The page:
Involving government in Community Land Protection efforts

A component of the community land protection process that we have realized is not fully addresses in the current edition of the Facilitator’s Guide is strategies for involving different levels of government in the work. Many government actors - especially local governments - are crucial allies in our work, but it can be a balance to figure out how best to involve them without having them either take over the process or open it to interference by officials who would rather stymie the work.

How do you involve different levels of government in your work? What are specific strategies that you use to build positive, collaborative relationships with officials and government departments?

What can go wrong, or be challenging about working with government? What are success stories about what is possible when you can build an effective working relationship?

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I know we have some real pros at this among our partners and network members - do any of the current CLP partners want to add their strategies or thoughts? @davidarach @badara113 @meslehrobert3 @suzaneirau @Husna_Mbarak @SAMORAI

hi Marena, i can share our experience from Liberia.

ali


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Please do, Ali! I know SDI has had so much experience working with various levels of government - whenever you have a chance to share some strategies and reflections, I’m sure everyone will be grateful to learn.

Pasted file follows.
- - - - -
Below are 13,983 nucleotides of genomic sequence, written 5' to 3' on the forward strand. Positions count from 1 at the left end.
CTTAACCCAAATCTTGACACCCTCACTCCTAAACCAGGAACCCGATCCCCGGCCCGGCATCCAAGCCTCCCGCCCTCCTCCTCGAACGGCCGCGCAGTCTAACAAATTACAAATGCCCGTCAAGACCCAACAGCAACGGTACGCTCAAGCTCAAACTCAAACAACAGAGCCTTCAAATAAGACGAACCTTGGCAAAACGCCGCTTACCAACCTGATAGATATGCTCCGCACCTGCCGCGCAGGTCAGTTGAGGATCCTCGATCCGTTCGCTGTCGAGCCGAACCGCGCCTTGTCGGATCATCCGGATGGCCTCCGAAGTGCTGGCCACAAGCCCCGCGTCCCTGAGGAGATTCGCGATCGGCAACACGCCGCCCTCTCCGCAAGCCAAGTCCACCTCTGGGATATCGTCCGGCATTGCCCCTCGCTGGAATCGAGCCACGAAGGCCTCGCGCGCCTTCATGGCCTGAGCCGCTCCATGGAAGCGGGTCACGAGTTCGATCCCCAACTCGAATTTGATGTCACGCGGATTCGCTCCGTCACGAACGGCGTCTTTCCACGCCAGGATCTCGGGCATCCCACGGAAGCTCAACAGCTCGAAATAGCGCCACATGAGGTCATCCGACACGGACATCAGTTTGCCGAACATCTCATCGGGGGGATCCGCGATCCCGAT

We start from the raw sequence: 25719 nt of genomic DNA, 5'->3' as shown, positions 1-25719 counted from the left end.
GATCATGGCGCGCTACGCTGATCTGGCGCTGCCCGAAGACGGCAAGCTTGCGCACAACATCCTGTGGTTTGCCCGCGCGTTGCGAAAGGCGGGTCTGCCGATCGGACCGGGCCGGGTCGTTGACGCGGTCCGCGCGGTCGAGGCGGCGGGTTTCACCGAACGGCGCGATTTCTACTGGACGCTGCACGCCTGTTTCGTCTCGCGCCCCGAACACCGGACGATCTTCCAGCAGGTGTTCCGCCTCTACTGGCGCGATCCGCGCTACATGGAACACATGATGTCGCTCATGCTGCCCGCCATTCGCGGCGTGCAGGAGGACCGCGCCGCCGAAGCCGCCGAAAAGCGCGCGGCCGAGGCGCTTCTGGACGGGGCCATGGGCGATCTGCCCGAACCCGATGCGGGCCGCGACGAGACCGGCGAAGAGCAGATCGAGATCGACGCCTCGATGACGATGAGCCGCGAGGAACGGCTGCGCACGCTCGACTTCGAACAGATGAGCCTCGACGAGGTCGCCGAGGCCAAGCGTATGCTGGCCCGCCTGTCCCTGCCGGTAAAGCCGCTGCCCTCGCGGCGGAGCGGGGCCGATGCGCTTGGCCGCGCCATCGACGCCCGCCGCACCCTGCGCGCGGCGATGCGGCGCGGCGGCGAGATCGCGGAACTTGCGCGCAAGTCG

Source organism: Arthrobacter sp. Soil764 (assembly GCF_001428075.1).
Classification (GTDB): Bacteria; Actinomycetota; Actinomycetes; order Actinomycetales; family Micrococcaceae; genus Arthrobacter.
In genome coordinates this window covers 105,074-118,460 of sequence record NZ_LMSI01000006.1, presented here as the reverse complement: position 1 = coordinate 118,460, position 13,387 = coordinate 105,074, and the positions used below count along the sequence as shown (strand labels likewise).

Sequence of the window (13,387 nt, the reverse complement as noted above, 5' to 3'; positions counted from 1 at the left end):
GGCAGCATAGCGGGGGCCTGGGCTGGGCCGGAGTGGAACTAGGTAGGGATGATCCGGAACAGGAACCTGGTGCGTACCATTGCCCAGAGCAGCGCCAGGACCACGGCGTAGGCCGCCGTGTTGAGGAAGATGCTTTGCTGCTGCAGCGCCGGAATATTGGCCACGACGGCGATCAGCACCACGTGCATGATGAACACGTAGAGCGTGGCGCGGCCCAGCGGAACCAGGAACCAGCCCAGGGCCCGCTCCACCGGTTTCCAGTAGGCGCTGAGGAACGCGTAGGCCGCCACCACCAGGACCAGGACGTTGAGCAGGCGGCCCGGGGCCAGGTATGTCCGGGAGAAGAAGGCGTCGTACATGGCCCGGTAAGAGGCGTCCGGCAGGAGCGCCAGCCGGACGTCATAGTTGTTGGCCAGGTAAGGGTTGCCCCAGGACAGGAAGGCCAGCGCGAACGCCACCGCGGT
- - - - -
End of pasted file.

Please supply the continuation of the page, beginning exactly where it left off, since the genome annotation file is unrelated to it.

@marenabrinkhurst @namati_staff and friends in the network. The question posed here is an important one for several of our efforts within and outside of Namati programs. I cannot help but recall my first discussions with @vivekmaru and others about our work being centred around the themes of “empowered citizens, responsive governments.” Involving government in our work would crucial to if we are going to be true to this these words.

In Environment Justice (EJ) work that we are involved in, making the government accountable and responsive is a constant endeavour. Depending on the context and the “nature” of the government, methods of dialogue, appeal, advocacy and collaboration can be made applicable.

Over the years, EJ paralegals have been able to use evidence based complaints along with affected people to ensure that there is effective response from government agencies e.g. http://indiatogether.org/residents-of-a-municipal-dumping-site-fight-back-women; http://indiatogether.org/vapi-decades-of-damage-environment. We have been part of training programs for government officials to not just share our perspectives but also to understand constraints under which government officials might operate. This is while being aware of the deep problems of corruption and all that goes wrong with institutions.

Notwithstanding the fact that ensuring a favourable response from officials can be an uphill task and work with governments can be seen as co-option, long term policy change, legal reform would require these efforts. From being a member on a government committee and not being able to get a single recommendation through to ensuring that government officials themselves request for inputs into the “make law” process, its been a challenging yet satisfactory curve. From over 5 problem solving government site visits to over fifteen months of waiting for disclosing an important policy document, we have gained, failed and learnt all at the same time.

We look forward to hearing from others too about your experience and benefit from your insights. We would be happy to share more details to the best of our abilities and limitations. :slight_smile: :seedling:

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